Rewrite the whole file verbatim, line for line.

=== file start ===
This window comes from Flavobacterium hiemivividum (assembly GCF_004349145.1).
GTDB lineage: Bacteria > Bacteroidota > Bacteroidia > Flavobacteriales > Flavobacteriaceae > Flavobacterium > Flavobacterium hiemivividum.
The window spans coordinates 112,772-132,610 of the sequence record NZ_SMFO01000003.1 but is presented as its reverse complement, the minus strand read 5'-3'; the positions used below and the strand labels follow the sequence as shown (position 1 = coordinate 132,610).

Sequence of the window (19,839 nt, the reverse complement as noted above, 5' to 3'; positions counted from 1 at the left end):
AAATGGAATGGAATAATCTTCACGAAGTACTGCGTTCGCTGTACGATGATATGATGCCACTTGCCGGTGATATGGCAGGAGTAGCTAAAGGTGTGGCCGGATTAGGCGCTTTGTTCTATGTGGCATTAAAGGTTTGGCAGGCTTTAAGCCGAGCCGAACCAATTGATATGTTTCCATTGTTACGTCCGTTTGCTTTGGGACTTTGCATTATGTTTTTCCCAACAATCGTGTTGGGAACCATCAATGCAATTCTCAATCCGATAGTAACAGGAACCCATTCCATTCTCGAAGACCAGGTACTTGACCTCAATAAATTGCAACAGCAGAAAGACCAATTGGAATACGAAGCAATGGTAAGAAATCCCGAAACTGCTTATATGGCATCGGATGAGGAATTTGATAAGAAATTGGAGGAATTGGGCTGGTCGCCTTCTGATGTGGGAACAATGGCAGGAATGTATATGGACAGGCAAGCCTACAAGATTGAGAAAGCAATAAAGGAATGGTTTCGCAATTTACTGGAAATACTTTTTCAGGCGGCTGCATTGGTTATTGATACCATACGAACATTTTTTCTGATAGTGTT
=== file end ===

This window comes from Flavobacterium hiemivividum (assembly GCF_004349145.1).
GTDB lineage: Bacteria > Bacteroidota > Bacteroidia > Flavobacteriales > Flavobacteriaceae > Flavobacterium > Flavobacterium hiemivividum.
The window spans coordinates 112,772-132,610 of the sequence record NZ_SMFO01000003.1 but is presented as its reverse complement, the minus strand read 5'-3'; the positions used below and the strand labels follow the sequence as shown (position 1 = coordinate 132,610).

Sequence of the window (19,839 nt, the reverse complement as noted above, 5' to 3'; positions counted from 1 at the left end):
AAATGGAATGGAATAATCTTCACGAAGTACTGCGTTCGCTGTACGATGATATGATGCCACTTGCCGGTGATATGGCAGGAGTAGCTAAAGGTGTGGCCGGATTAGGCGCTTTGTTCTATGTGGCATTAAAGGTTTGGCAGGCTTTAAGCCGAGCCGAACCAATTGATATGTTTCCATTGTTACGTCCGTTTGCTTTGGGACTTTGCATTATGTTTTTCCCAACAATCGTGTTGGGAACCATCAATGCAATTCTCAATCCGATAGTAACAGGAACCCATTCCATTCTCGAAGACCAGGTACTTGACCTCAATAAATTGCAACAGCAGAAAGACCAATTGGAATACGAAGCAATGGTAAGAAATCCCGAAACTGCTTATATGGCATCGGATGAGGAATTTGATAAGAAATTGGAGGAATTGGGCTGGTCGCCTTCTGATGTGGGAACAATGGCAGGAATGTATATGGACAGGCAAGCCTACAAGATTGAGAAAGCAATAAAGGAATGGTTTCGCAATTTACTGGAAATACTTTTTCAGGCGGCTGCATTGGTTATTGATACCATACGAACATTTTTTCTGATAGTGTT